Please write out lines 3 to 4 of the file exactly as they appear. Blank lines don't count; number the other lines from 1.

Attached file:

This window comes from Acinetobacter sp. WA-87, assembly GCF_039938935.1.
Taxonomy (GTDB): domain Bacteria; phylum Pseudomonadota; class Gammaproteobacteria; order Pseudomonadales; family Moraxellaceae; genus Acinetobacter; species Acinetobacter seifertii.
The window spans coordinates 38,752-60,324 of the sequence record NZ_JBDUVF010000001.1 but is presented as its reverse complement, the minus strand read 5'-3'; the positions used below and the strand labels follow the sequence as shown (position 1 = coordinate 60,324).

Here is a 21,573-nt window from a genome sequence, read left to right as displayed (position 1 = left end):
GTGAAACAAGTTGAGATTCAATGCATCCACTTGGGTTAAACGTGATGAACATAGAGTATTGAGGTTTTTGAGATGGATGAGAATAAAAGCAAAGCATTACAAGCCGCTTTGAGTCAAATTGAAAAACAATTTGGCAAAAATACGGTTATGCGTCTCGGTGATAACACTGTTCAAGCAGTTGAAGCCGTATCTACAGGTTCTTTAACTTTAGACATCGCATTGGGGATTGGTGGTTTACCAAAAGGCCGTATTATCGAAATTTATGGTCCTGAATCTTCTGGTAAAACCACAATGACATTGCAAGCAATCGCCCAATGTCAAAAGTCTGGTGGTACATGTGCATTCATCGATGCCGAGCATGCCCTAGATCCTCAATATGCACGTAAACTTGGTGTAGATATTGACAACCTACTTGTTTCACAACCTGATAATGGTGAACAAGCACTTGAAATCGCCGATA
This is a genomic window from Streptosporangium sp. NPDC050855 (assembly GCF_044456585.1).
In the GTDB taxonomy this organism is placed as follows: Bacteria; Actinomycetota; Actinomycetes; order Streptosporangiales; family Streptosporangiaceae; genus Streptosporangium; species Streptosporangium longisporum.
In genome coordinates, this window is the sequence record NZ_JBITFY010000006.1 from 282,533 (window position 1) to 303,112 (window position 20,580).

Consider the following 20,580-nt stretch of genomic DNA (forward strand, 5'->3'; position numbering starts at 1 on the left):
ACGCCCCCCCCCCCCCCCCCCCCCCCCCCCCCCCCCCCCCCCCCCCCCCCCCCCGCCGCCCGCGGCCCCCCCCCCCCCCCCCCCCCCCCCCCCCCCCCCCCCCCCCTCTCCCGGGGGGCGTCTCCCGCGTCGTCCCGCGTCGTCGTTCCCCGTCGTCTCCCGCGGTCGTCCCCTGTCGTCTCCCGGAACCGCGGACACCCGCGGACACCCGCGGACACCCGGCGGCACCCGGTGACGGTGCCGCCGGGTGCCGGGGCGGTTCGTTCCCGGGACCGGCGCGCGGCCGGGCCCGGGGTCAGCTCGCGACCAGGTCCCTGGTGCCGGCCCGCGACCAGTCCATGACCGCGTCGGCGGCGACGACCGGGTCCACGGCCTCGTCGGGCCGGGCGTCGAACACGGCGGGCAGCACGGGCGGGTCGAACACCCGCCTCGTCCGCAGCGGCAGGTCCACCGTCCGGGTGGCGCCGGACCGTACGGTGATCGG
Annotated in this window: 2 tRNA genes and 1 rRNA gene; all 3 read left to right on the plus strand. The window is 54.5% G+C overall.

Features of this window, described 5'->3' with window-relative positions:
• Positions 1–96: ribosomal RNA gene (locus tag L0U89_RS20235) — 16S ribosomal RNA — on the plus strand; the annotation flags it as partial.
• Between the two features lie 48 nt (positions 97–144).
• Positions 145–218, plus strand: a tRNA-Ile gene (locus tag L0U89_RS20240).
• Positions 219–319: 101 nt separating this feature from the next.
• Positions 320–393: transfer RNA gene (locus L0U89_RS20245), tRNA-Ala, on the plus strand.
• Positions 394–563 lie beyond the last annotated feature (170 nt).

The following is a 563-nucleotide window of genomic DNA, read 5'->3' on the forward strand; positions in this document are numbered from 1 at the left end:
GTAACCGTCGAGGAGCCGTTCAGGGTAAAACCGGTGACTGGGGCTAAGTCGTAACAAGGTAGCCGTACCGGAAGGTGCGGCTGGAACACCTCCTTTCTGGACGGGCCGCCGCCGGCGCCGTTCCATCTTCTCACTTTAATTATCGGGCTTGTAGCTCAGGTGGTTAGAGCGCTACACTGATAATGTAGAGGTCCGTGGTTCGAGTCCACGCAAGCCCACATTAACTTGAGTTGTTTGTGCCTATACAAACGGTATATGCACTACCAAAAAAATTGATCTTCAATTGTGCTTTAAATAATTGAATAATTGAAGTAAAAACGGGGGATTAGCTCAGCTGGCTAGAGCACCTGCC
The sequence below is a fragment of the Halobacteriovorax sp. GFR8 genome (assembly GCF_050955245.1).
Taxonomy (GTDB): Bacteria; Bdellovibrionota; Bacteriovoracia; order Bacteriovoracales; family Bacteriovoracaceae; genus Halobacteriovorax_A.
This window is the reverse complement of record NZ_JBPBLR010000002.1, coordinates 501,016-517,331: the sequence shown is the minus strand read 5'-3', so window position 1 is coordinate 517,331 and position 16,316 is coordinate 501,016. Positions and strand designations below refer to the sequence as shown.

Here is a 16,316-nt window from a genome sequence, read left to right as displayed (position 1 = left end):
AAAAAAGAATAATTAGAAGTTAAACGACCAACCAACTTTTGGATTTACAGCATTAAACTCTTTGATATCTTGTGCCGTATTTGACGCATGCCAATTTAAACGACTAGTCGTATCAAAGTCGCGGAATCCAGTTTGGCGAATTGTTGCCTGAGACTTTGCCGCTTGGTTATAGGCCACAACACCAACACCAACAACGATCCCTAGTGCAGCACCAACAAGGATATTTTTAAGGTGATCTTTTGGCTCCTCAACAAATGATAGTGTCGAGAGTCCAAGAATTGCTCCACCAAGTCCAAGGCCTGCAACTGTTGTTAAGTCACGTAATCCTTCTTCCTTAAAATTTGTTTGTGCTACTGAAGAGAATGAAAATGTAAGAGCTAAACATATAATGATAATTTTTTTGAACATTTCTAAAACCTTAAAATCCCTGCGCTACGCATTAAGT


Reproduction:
The window spans coordinates 38,752-60,324 of the sequence record NZ_JBDUVF010000001.1 but is presented as its reverse complement, the minus strand read 5'-3'; the positions used below and the strand labels follow the sequence as shown (position 1 = coordinate 60,324).

Here is a 21,573-nt window from a genome sequence, read left to right as displayed (position 1 = left end):